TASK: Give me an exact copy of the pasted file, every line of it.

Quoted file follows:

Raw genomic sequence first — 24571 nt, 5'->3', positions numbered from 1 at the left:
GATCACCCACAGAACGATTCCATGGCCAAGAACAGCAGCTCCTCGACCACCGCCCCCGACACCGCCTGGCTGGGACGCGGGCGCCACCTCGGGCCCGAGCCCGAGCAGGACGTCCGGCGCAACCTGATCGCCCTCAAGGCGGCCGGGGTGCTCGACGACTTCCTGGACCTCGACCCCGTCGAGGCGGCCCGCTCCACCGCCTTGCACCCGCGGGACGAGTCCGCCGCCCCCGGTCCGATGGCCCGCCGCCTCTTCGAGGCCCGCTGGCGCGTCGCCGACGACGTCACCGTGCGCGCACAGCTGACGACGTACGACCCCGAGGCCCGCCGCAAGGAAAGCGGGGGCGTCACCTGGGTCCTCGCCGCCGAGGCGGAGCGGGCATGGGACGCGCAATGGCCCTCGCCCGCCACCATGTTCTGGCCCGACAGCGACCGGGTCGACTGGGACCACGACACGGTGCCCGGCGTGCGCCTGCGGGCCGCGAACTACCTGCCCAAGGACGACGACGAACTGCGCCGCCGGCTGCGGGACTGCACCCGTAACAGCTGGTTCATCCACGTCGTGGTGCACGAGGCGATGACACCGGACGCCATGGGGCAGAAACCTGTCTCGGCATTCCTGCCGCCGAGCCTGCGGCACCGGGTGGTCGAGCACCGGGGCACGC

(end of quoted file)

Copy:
Raw genomic sequence first — 24571 nt, 5'->3', positions numbered from 1 at the left:
GATCACCCACAGAACGATTCCATGGCCAAGAACAGCAGCTCCTCGACCACCGCCCCCGACACCGCCTGGCTGGGACGCGGGCGCCACCTCGGGCCCGAGCCCGAGCAGGACGTCCGGCGCAACCTGATCGCCCTCAAGGCGGCCGGGGTGCTCGACGACTTCCTGGACCTCGACCCCGTCGAGGCGGCCCGCTCCACCGCCTTGCACCCGCGGGACGAGTCCGCCGCCCCCGGTCCGATGGCCCGCCGCCTCTTCGAGGCCCGCTGGCGCGTCGCCGACGACGTCACCGTGCGCGCACAGCTGACGACGTACGACCCCGAGGCCCGCCGCAAGGAAAGCGGGGGCGTCACCTGGGTCCTCGCCGCCGAGGCGGAGCGGGCATGGGACGCGCAATGGCCCTCGCCCGCCACCATGTTCTGGCCCGACAGCGACCGGGTCGACTGGGACCACGACACGGTGCCCGGCGTGCGCCTGCGGGCCGCGAACTACCTGCCCAAGGACGACGACGAACTGCGCCGCCGGCTGCGGGACTGCACCCGTAACAGCTGGTTCATCCACGTCGTGGTGCACGAGGCGATGACACCGGACGCCATGGGGCAGAAACCTGTCTCGGCATTCCTGCCGCCGAGCCTGCGGCACCGGGTGGTCGAGCACCGGGGCACGC